'In the House Upon the Dirt Between the Lake and the Woods' is a mesmerizing literary horror story
July 28, 2013 4:00 AM
Matt Bell's latest is a 312-page nightmare as repulsive as it is brilliant.
"In the House Upon the Dirt Between the Lake and the Woods" by Matt Bell.
By Margie Romero
Vegetarians will not like this book. PETA members, cat ladies, animal lovers in general aren't likely to enjoy it either. But there are many who will appreciate this first novel by 32-year-old Matt Bell, who has received acclaim for his short fiction.
"In the House Upon the Dirt Between the Lake and the Woods" is a powerful work of art but it's also a horror story, a 312-page nightmare as repulsive as it is brilliant. Written in six parts and a coda, the story begins in the place of the title -- in the house upon the dirt between the lake and the woods -- and here it stays for the entire novel.
"IN THE HOUSE UPON THE DIRT BETWEEN THE LAKE AND THE WOODS"
By Matt Bell Soho Press ($25).
To this desolate setting have come a man and his wife. No names or time period are given but we learn that they came from a land with "cities, tall buildings, crammed streets."
The couple was recently married and has brought with them their wedding presents, such as platters and crystal, "the many objects we had been gifted." Maintaining this type of oddly formal phrasing is one of the Mr. Bell's better accomplishments.
The tone never lets up. His sentences, some almost half a page long, have an almost chanting rhythm that can put the reader in a trance-like state. The tale is told in the first person, from the man's point of view, with almost no dialogue.
From the beginning we feel poetically punched in the gut by his despair. After the wife has a miscarriage, a creature called the fingerling inhabits the man's body. Sometimes it speaks -- in all capital letters -- but mostly the man observes the fingerling's loathsome effects on him.
The man goes into the woods and begins killing animals, not for food but because of the terrible anger he feels over losing his son. Mr. Bell's graphic descriptions make us see the carnage and feel the pain. The one animal he cannot trap is the female bear. His wife, by lying to the bear and other magic, is able to acquire from her another child. This child is known as the foundling.
But this adopted son doesn't make the man happy, and he treats the boy with vividly described suspicion, contempt and jealousy. When he adds violence to the list, the wife takes the foundling and flees.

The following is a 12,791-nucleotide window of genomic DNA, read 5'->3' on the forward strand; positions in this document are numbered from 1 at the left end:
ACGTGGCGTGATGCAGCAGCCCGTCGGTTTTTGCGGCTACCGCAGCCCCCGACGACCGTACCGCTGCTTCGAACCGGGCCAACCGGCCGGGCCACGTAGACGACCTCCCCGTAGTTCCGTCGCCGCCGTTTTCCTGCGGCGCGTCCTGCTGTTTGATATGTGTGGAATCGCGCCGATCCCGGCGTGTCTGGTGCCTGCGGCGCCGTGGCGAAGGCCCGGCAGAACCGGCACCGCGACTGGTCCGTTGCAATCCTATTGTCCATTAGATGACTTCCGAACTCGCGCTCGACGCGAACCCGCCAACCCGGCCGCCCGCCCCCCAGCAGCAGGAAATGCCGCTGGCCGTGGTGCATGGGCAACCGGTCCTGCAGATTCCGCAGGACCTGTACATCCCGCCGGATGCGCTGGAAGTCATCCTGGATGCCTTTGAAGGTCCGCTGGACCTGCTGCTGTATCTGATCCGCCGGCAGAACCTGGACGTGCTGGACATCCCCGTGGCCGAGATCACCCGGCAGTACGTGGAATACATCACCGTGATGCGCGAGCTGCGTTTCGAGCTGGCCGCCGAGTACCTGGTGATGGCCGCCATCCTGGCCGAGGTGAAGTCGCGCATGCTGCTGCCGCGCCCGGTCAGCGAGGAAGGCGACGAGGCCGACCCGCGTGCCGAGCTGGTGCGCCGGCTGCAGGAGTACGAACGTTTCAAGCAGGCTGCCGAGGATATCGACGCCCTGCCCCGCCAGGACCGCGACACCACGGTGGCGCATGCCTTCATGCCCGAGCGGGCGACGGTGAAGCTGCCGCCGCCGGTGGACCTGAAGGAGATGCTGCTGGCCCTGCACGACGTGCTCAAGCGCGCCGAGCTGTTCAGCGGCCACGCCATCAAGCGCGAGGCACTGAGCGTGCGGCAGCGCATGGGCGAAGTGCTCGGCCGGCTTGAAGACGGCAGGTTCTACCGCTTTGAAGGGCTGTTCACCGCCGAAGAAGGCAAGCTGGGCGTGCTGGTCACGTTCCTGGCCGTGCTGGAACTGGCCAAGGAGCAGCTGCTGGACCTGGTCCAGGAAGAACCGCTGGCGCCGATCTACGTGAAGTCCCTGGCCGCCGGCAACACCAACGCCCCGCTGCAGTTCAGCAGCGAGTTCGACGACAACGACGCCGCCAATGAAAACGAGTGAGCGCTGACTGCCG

There is a lot of action and suspense in Mr. Bell's novel -- the man is like an Indiana Jones in agony. But sometimes the forward motion of the story stops for him to remember and eloquently ramble on about marriage, family and life before.
These musings are often longer on lyricism than insight. After the man gets caught in a trap he's set for an animal, the foundling returns to save him. Afterward they enter the lake and encounter a squid. The man must decide whether to stay in his "squidness" or go back and find his wife.
He reunites with his wife, but she is on fire and the man discovers that his lies make her burn but the truth cools her. The man then expels the fingerling, and soon he and the wife discover a crowd of foundlings dressed in their wedding sheets.
Eventually this tribe of foundlings lures the wife into the woods, "taken away within a deadly scrum from which she did not return." But in the coda is a twist that might redeem the man despite his horrible exploits.
Clearly Mr. Bell has more on his mind in this novel than just telling a grim fairy tale. He is concerned with what is means to be a wife and mother and a husband and father. He rephrases Freudian concepts about conflicts between parents, sons and daughters. But there are few solid takeaways for those interested in these subjects. Matt Bell is much more emotional than intellectual. Rather than thinking about this book, you will be haunted by it.